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I read this in a text book:

My test is on 22th of June.

I saw this in a YouTube tutorial:

My test is at 22th of June.

Which sentence uses the right preposition?

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5  
First one. and I prefer you say on the 22nd of June - notice the the and the nd ending of the 22nd –  mplungjan Mar 30 '13 at 8:51
    
@mplungjan would you write your comment in an answer please, I will accept it –  William Kinaan Mar 30 '13 at 8:53
    
@mplungjan Essentially perfect answer. "At" in this case is about as fundamentally wrong as can be. OP, take note of the correction to "22nd," too, not "22th." –  John M. Landsberg Mar 30 '13 at 8:55
1  
Usage of at/in/on fits in a metaphoric frame, as described here. –  John Lawler Mar 30 '13 at 15:40
    
Since when does Youtube trump text-books re:English language? - That's the important question here. –  user43251 Aug 29 at 10:01

2 Answers 2

up vote 6 down vote accepted

A variation of your first sentence:

My test is on the 22nd of June.

Although you may write on June 22, 2013, in a conversation I would say on the 22nd of June - notice the the and the nd ending of the 22nd. Alternatively you can say on June 22nd.

More here In, At, On + Time or Date

  • in + month or year - in March, in 2013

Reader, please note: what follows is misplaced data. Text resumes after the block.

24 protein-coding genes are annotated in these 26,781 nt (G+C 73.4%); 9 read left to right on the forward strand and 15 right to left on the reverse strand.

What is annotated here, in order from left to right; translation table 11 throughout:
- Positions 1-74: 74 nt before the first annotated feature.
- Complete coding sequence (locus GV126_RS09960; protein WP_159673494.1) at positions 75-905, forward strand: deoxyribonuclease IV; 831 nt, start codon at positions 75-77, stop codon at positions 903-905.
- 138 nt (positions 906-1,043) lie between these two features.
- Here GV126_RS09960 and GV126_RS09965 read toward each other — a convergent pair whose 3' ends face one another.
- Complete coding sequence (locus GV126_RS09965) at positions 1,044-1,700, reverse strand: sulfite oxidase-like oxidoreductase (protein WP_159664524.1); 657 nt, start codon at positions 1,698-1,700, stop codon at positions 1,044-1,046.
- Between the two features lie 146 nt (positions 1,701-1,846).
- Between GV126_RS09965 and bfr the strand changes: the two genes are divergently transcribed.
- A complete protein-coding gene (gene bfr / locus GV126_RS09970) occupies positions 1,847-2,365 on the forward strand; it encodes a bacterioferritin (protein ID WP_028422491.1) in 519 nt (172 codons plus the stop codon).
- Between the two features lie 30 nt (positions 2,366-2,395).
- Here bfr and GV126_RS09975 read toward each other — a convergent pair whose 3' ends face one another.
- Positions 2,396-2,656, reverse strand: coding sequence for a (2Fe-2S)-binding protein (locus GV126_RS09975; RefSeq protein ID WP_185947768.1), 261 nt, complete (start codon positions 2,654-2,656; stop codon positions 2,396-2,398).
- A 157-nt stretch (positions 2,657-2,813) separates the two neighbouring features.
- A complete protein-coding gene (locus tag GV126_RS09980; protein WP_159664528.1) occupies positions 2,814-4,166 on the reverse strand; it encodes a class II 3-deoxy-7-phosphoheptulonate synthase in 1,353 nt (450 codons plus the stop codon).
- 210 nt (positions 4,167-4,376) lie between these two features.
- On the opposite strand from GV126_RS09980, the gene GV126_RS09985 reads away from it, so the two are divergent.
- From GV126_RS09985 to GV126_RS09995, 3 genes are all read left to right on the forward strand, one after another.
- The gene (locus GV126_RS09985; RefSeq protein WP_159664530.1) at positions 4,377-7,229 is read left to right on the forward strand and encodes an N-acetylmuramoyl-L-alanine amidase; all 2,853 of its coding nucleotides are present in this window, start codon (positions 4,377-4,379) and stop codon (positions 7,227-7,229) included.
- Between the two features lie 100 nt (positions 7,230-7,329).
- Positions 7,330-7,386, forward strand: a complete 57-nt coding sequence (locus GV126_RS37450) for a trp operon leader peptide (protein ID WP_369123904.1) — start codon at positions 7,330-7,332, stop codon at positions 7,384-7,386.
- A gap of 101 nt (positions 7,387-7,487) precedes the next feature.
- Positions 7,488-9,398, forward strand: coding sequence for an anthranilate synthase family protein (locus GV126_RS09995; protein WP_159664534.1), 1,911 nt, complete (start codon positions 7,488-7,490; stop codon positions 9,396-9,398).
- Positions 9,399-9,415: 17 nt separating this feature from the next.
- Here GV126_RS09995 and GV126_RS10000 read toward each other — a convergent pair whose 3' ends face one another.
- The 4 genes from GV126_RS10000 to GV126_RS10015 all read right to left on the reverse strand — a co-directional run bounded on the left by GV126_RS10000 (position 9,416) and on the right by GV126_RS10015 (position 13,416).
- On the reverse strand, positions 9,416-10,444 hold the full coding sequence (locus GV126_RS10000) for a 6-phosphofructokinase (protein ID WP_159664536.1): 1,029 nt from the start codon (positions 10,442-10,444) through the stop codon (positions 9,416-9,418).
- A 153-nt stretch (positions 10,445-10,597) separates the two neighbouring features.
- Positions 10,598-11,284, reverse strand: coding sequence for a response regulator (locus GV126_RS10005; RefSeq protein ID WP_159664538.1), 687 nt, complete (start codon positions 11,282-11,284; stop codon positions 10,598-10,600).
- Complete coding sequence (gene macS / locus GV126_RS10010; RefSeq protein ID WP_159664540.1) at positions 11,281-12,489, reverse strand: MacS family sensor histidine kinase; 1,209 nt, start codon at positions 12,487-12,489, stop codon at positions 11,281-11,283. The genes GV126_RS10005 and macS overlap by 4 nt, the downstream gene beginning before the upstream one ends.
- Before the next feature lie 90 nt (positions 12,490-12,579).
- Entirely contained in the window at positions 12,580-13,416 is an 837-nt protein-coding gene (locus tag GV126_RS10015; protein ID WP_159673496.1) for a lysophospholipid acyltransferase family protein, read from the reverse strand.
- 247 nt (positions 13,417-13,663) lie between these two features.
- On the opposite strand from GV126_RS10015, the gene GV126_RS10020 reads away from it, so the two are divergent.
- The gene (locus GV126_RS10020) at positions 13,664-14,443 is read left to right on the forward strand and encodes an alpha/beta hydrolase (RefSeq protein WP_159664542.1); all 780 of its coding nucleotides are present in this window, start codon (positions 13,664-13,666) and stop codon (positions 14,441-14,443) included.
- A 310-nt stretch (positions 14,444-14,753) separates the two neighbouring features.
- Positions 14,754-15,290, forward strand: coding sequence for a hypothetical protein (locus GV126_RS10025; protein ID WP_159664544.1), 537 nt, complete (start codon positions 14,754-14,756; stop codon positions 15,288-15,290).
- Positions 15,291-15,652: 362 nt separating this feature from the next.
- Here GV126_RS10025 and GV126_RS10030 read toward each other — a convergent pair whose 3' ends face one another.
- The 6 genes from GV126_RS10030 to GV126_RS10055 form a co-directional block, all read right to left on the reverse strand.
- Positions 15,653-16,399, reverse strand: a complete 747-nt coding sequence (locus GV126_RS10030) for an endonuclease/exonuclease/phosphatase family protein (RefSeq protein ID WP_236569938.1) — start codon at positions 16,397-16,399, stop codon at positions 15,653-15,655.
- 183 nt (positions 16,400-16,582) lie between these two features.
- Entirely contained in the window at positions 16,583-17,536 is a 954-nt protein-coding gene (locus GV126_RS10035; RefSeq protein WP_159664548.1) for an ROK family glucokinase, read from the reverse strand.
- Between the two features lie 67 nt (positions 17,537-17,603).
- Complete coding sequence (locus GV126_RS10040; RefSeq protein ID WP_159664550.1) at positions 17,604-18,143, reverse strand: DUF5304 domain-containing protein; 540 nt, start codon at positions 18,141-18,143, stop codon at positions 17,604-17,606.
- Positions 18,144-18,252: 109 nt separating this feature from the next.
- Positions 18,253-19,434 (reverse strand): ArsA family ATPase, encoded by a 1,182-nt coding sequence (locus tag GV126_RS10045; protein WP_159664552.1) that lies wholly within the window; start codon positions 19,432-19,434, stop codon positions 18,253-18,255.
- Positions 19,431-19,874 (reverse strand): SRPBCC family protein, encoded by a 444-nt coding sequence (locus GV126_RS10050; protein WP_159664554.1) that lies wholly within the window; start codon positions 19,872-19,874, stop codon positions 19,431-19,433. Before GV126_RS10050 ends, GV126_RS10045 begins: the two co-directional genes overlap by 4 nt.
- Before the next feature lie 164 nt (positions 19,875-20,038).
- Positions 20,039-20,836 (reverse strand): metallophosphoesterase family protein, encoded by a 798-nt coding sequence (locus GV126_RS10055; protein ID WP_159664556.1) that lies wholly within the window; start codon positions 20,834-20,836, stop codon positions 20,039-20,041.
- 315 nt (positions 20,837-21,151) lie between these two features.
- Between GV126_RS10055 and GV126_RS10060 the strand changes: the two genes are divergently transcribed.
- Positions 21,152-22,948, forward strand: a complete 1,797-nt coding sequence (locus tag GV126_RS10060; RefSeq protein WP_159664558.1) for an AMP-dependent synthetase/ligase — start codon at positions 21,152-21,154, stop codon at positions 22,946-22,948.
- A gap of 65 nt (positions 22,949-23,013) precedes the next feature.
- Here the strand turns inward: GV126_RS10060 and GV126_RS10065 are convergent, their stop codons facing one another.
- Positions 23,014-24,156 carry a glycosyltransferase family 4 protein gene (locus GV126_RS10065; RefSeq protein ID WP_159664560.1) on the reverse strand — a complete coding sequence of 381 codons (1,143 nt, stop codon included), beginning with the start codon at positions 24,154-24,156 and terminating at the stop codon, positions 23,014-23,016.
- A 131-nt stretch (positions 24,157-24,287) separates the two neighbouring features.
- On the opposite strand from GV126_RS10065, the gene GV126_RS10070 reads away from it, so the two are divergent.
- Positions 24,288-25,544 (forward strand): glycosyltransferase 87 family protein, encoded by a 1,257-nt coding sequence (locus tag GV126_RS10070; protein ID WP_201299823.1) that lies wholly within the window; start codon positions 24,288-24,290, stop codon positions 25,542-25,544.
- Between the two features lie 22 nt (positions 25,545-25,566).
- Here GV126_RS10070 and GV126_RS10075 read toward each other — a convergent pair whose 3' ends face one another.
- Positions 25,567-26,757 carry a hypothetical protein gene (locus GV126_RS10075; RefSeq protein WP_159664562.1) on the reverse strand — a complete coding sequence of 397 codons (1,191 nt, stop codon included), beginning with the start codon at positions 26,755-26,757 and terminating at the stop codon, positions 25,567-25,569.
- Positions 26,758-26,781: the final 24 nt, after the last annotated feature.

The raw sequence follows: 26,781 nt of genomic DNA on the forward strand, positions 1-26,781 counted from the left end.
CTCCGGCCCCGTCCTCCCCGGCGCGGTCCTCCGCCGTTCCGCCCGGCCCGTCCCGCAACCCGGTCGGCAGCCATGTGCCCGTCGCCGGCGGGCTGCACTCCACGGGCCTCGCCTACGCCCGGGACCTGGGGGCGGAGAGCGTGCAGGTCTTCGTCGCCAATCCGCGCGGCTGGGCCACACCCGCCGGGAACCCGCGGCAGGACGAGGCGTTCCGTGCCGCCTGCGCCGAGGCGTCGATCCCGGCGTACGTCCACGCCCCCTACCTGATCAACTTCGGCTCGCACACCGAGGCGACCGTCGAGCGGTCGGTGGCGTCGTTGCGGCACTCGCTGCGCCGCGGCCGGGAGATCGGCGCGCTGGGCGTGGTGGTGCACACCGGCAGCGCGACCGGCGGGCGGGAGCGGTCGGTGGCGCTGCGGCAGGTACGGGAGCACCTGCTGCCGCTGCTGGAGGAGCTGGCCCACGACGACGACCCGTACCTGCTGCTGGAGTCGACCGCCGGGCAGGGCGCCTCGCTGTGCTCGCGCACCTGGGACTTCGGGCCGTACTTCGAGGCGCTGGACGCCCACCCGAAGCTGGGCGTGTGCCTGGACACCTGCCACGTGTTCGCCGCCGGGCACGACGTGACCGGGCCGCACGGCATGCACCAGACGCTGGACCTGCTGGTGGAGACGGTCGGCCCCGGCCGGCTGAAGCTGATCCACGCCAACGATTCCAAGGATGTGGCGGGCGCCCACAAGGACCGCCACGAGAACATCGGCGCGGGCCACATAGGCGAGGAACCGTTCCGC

• on + date (with the year or without it) or day of the week - on April 2, on March 3, 2014, on Saturday
  • at + clock time, midnight, noon - at 3:30 p.m., at 4:01, at noon

Remember also...

  • in + season - in the summer, in the winter
  • in + morning, afternoon, evening - in the morning, in the evening
  • at + night - at night
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...or 22nd June (without the and of). –  DavidR Mar 30 '13 at 10:40
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Then I would say on June 22nd –  mplungjan Mar 30 '13 at 10:47
    
... which differs between AE and BE. –  Mr Lister Mar 30 '13 at 14:44
    
Which do which? Impossible to do a proper nGram on this. Tried with 1st of April, April 1st and 1st April... –  mplungjan Mar 30 '13 at 16:48
    
@mplungjan BrE generally uses day-month-year: 22nd [of] June as in your first example. –  TrevorD Oct 17 '13 at 14:00

A precise date always takes “on”

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